Live Gamer Aims to Civilize the Gray Market for Virtual Goods

In a now-famous June 17 New York Times article entitled “The Life of the Chinese Gold Farmer,” technology writer Julian Dibbell detailed the surreal existence of workers in China who spend twelve hours a night scrambling for treasure inside the massively multiplayer online (MMO) gaming environment World of Warcraft. The laborers collect virtual coins from the corpses of virtual creatures on behalf of other players, who don’t have time to rob graves for booty but are willing to pay real money on the “gray market” to buy the coins, which they need inside the game world to buy the virtual weapons and virtual armor required for killing monsters and winning more treasure. Some 100,000 people in China are employed in this way, Dibbell wrote, contributing to a global trade in virtual items estimated at between $1.5 billion and $2 billion per year.

In a sense, the existence of gold farming is a testament to the amazing success of MMOs, which have become a deadly serious hobby for millions of consumers, and of globalization itself, which, if nothing else, is a magnificent mechanism for transferring low-paying jobs to the people willing to do them. But it’s also a testament to a huge failure of imagination on the part of game publishers such as Blizzard Entertainment (the creator of the World of Warcraft series), who never realized that the various forms of scarcity built into the mechanics of their games would give rise to gold farming and other forms of unsanctioned, underground trading, and who have therefore been missing out on a potential slice of billions of dollars in transactions.

But wherever there is a massive, unregulated, disordered market for some good or service, there are entrepreneurs who smell an opportunity to make things more “efficient,” and a few of those entrepreneurs emerged from stealth mode this week in New York City. Live Gamer has been working with game publishers for nearly a year to build what co-founder and president Andrew Schneider calls a “an environment where end users can trade virtual goods in a safe, secure, transparent way, and publishers can participate as well.”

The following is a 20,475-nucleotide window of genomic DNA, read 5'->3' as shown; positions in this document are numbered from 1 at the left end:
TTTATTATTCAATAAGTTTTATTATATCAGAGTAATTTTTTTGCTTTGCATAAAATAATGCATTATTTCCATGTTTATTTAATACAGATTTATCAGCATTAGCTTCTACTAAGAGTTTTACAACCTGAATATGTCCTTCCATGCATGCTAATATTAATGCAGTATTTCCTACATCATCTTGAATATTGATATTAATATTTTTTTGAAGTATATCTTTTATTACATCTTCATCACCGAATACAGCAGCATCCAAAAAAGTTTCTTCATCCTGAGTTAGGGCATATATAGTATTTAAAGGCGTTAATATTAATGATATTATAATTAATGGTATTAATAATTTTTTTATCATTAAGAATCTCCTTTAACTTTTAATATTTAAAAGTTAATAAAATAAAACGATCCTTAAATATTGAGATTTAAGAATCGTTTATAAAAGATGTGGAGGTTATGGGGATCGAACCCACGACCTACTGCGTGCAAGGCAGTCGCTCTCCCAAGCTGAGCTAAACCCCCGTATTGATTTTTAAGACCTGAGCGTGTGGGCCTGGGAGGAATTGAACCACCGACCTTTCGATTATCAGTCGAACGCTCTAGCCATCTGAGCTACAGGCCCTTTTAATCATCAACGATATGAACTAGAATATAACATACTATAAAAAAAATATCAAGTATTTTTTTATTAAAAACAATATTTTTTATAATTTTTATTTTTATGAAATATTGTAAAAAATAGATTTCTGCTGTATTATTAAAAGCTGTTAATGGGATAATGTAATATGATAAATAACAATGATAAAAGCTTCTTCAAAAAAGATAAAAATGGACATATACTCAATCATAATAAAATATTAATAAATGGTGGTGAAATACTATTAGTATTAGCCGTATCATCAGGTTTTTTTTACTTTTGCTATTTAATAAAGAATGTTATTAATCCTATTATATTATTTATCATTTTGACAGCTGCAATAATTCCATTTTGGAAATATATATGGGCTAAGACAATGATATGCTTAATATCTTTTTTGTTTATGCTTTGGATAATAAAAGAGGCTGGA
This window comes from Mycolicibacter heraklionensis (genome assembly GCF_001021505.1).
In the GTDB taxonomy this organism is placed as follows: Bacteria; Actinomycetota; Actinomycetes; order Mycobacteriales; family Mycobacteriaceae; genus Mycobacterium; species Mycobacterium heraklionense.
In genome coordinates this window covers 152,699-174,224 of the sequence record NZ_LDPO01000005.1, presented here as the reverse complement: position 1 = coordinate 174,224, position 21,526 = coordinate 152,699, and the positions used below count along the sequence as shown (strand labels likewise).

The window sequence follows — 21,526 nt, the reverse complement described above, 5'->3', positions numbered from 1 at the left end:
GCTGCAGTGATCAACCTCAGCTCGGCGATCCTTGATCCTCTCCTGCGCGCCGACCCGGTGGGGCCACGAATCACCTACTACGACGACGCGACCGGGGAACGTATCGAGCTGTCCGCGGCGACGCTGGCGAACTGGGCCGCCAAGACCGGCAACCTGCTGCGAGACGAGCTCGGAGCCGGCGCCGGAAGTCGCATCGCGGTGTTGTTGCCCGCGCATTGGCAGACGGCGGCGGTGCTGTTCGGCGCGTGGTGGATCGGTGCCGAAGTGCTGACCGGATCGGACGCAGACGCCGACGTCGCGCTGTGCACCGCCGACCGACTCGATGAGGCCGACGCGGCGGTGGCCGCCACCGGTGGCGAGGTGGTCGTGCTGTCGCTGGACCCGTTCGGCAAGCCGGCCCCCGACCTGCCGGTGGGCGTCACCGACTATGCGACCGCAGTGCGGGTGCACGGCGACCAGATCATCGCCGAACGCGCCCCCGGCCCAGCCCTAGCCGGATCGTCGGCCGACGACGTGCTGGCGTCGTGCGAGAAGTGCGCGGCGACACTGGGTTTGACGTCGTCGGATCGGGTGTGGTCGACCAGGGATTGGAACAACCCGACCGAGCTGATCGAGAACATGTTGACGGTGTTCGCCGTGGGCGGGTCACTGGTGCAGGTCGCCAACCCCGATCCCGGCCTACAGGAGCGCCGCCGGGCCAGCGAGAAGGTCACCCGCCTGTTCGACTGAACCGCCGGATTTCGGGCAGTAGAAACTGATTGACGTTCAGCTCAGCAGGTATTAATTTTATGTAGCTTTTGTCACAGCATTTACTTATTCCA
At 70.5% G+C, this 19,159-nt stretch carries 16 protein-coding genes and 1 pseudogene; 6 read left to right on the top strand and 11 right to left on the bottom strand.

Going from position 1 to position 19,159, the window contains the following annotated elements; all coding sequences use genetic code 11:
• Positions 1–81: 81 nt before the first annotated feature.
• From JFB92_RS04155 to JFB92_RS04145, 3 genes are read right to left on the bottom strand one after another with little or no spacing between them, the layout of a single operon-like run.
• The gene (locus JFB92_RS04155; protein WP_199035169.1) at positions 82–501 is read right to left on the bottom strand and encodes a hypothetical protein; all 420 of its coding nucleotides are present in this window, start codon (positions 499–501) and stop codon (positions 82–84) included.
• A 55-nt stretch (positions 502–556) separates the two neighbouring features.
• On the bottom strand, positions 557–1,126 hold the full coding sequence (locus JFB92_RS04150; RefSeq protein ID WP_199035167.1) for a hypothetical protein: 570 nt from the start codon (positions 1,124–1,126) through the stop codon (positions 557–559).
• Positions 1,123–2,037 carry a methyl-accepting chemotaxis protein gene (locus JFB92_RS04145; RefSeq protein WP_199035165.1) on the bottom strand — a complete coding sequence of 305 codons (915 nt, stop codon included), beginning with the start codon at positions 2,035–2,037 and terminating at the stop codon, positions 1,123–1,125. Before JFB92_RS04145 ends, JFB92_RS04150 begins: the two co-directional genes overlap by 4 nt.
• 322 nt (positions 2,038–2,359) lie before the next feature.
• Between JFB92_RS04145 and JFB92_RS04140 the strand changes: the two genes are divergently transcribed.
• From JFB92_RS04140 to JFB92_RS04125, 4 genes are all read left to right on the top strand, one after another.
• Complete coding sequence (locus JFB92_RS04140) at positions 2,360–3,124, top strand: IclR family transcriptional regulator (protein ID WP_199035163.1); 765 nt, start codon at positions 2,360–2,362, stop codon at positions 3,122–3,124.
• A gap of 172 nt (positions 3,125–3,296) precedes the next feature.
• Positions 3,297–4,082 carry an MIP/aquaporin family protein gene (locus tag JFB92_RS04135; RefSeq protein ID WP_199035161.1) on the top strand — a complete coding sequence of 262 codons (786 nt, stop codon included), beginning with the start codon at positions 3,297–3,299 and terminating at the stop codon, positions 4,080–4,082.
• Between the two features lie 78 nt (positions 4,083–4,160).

On December 17 the company announced that it has formed partnerships with several major MMO publishers and operators—including 10tacle Studios, Acclaim, Funcom, GoPets, Ping0, and Sony Online Entertainment—to include its virtual trading system in their games. The company also said that it has raised $24 million in venture funding from Charles River Ventures and Kodiak Venture Partners (both in Waltham, MA) and New York’s Pequot Ventures of New York.

“There is clearly consumer demand” for virtual items, Schneider told me today. “Publishers want to be proactive and bring a lot of the people who are being lost to the black market back onto the grid.” Live Gamer proposes to do that by creating marketplaces where players can buy and sell virtual items without leaving their game worlds. The marketplaces will be undergirded by e-commerce software that allows both highest-bidder auctions and buy-it-now sales, and that assures that buyers receive their goods and that sellers receive their payment.

For publishers, one obvious plus to providing legitimate marketplaces for virtual trading is that it will give them more control over in-game economies, which are distorted by gold farming and other activities outside the games’ terms of service. But such marketplaces could also give players an easier, safer way to pursue their in-game goals, which increasingly necessitate spending real money.

“The trading experience right now is bad,” says Schneider. “It’s out-of-game; you need to go to any number of different websites operating on the gray market; you need to put in your credit card and conduct payment to people you don’t know; there is a high risk for fraud—that the item or currency or virtual asset you purchase will not be delivered. We can get rid of all of those inefficiencies and provide a seamless, integrated, instantaneous trading experience.”

Wade Roush is a freelance science and technology journalist and the producer and host of the podcast Soonish. Follow @soonishpodcast

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